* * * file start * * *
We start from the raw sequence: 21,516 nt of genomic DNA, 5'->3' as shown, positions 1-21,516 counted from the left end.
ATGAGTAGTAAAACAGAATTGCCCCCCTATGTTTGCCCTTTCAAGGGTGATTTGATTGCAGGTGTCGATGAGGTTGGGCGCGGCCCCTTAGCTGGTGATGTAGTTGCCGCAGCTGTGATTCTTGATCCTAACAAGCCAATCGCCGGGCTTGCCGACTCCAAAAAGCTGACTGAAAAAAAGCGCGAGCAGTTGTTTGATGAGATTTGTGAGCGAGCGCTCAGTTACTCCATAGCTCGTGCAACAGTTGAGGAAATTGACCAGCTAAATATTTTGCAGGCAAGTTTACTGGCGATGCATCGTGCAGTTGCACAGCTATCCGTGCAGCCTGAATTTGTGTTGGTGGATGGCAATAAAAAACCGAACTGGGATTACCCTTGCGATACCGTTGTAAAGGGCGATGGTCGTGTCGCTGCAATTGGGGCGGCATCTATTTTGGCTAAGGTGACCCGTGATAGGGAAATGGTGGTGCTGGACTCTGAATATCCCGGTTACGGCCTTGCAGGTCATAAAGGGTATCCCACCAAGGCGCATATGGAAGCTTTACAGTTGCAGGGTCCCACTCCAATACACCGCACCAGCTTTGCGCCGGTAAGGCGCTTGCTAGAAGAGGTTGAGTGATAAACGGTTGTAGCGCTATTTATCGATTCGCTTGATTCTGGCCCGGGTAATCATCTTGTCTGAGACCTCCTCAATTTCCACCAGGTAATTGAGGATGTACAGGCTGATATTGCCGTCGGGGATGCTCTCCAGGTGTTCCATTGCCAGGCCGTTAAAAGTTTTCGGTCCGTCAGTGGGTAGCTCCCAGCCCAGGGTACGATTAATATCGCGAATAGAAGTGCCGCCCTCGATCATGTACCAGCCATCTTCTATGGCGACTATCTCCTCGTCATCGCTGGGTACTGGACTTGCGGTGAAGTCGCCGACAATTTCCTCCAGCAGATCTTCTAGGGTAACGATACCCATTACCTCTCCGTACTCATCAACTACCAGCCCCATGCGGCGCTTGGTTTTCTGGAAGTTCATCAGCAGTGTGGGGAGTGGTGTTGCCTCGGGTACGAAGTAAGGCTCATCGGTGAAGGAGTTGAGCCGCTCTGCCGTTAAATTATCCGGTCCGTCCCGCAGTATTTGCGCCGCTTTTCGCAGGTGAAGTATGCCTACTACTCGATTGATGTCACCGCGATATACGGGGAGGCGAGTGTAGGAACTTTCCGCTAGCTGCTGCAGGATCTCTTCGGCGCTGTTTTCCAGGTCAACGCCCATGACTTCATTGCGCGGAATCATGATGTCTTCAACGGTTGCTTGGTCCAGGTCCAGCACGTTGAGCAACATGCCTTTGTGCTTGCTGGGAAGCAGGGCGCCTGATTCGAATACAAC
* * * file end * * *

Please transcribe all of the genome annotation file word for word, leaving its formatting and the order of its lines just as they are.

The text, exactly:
We start from the raw sequence: 21,516 nt of genomic DNA, 5'->3' as shown, positions 1-21,516 counted from the left end.
ATGAGTAGTAAAACAGAATTGCCCCCCTATGTTTGCCCTTTCAAGGGTGATTTGATTGCAGGTGTCGATGAGGTTGGGCGCGGCCCCTTAGCTGGTGATGTAGTTGCCGCAGCTGTGATTCTTGATCCTAACAAGCCAATCGCCGGGCTTGCCGACTCCAAAAAGCTGACTGAAAAAAAGCGCGAGCAGTTGTTTGATGAGATTTGTGAGCGAGCGCTCAGTTACTCCATAGCTCGTGCAACAGTTGAGGAAATTGACCAGCTAAATATTTTGCAGGCAAGTTTACTGGCGATGCATCGTGCAGTTGCACAGCTATCCGTGCAGCCTGAATTTGTGTTGGTGGATGGCAATAAAAAACCGAACTGGGATTACCCTTGCGATACCGTTGTAAAGGGCGATGGTCGTGTCGCTGCAATTGGGGCGGCATCTATTTTGGCTAAGGTGACCCGTGATAGGGAAATGGTGGTGCTGGACTCTGAATATCCCGGTTACGGCCTTGCAGGTCATAAAGGGTATCCCACCAAGGCGCATATGGAAGCTTTACAGTTGCAGGGTCCCACTCCAATACACCGCACCAGCTTTGCGCCGGTAAGGCGCTTGCTAGAAGAGGTTGAGTGATAAACGGTTGTAGCGCTATTTATCGATTCGCTTGATTCTGGCCCGGGTAATCATCTTGTCTGAGACCTCCTCAATTTCCACCAGGTAATTGAGGATGTACAGGCTGATATTGCCGTCGGGGATGCTCTCCAGGTGTTCCATTGCCAGGCCGTTAAAAGTTTTCGGTCCGTCAGTGGGTAGCTCCCAGCCCAGGGTACGATTAATATCGCGAATAGAAGTGCCGCCCTCGATCATGTACCAGCCATCTTCTATGGCGACTATCTCCTCGTCATCGCTGGGTACTGGACTTGCGGTGAAGTCGCCGACAATTTCCTCCAGCAGATCTTCTAGGGTAACGATACCCATTACCTCTCCGTACTCATCAACTACCAGCCCCATGCGGCGCTTGGTTTTCTGGAAGTTCATCAGCAGTGTGGGGAGTGGTGTTGCCTCGGGTACGAAGTAAGGCTCATCGGTGAAGGAGTTGAGCCGCTCTGCCGTTAAATTATCCGGTCCGTCCCGCAGTATTTGCGCCGCTTTTCGCAGGTGAAGTATGCCTACTACTCGATTGATGTCACCGCGATATACGGGGAGGCGAGTGTAGGAACTTTCCGCTAGCTGCTGCAGGATCTCTTCGGCGCTGTTTTCCAGGTCAACGCCCATGACTTCATTGCGCGGAATCATGATGTCTTCAACGGTTGCTTGGTCCAGGTCCAGCACGTTGAGCAACATGCCTTTGTGCTTGCTGGGAAGCAGGGCGCCTGATTCGAATACAAC